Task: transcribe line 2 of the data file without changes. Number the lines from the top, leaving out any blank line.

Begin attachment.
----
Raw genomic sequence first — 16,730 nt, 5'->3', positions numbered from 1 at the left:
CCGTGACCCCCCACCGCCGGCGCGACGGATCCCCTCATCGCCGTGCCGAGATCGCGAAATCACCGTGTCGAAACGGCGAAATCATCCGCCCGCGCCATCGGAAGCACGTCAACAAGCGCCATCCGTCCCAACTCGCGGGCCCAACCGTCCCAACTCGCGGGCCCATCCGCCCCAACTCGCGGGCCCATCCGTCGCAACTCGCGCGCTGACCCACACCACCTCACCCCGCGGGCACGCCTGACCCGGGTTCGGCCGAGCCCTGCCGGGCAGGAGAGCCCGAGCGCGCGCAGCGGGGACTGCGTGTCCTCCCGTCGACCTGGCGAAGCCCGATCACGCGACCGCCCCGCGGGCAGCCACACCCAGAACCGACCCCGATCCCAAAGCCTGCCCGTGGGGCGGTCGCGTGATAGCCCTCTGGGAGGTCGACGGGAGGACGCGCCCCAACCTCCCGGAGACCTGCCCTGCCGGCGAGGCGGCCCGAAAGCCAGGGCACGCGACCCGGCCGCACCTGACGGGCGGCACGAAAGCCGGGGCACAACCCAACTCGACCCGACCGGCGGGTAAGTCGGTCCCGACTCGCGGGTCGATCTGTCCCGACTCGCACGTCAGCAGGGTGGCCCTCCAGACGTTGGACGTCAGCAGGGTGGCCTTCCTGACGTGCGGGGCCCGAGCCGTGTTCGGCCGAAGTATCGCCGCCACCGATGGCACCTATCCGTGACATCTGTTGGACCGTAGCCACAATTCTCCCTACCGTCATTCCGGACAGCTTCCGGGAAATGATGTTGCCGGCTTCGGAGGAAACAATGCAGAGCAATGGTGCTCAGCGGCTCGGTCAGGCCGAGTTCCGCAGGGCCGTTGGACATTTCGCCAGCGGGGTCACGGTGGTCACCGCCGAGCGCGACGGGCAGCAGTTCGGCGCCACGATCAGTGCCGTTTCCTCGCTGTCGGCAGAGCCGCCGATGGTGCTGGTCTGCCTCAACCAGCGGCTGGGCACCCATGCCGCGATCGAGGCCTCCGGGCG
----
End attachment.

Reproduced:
CCGTGACCCCCCACCGCCGGCGCGACGGATCCCCTCATCGCCGTGCCGAGATCGCGAAATCACCGTGTCGAAACGGCGAAATCATCCGCCCGCGCCATCGGAAGCACGTCAACAAGCGCCATCCGTCCCAACTCGCGGGCCCAACCGTCCCAACTCGCGGGCCCATCCGCCCCAACTCGCGGGCCCATCCGTCGCAACTCGCGCGCTGACCCACACCACCTCACCCCGCGGGCACGCCTGACCCGGGTTCGGCCGAGCCCTGCCGGGCAGGAGAGCCCGAGCGCGCGCAGCGGGGACTGCGTGTCCTCCCGTCGACCTGGCGAAGCCCGATCACGCGACCGCCCCGCGGGCAGCCACACCCAGAACCGACCCCGATCCCAAAGCCTGCCCGTGGGGCGGTCGCGTGATAGCCCTCTGGGAGGTCGACGGGAGGACGCGCCCCAACCTCCCGGAGACCTGCCCTGCCGGCGAGGCGGCCCGAAAGCCAGGGCACGCGACCCGGCCGCACCTGACGGGCGGCACGAAAGCCGGGGCACAACCCAACTCGACCCGACCGGCGGGTAAGTCGGTCCCGACTCGCGGGTCGATCTGTCCCGACTCGCACGTCAGCAGGGTGGCCCTCCAGACGTTGGACGTCAGCAGGGTGGCCTTCCTGACGTGCGGGGCCCGAGCCGTGTTCGGCCGAAGTATCGCCGCCACCGATGGCACCTATCCGTGACATCTGTTGGACCGTAGCCACAATTCTCCCTACCGTCATTCCGGACAGCTTCCGGGAAATGATGTTGCCGGCTTCGGAGGAAACAATGCAGAGCAATGGTGCTCAGCGGCTCGGTCAGGCCGAGTTCCGCAGGGCCGTTGGACATTTCGCCAGCGGGGTCACGGTGGTCACCGCCGAGCGCGACGGGCAGCAGTTCGGCGCCACGATCAGTGCCGTTTCCTCGCTGTCGGCAGAGCCGCCGATGGTGCTGGTCTGCCTCAACCAGCGGCTGGGCACCCATGCCGCGATCGAGGCCTCCGGGCG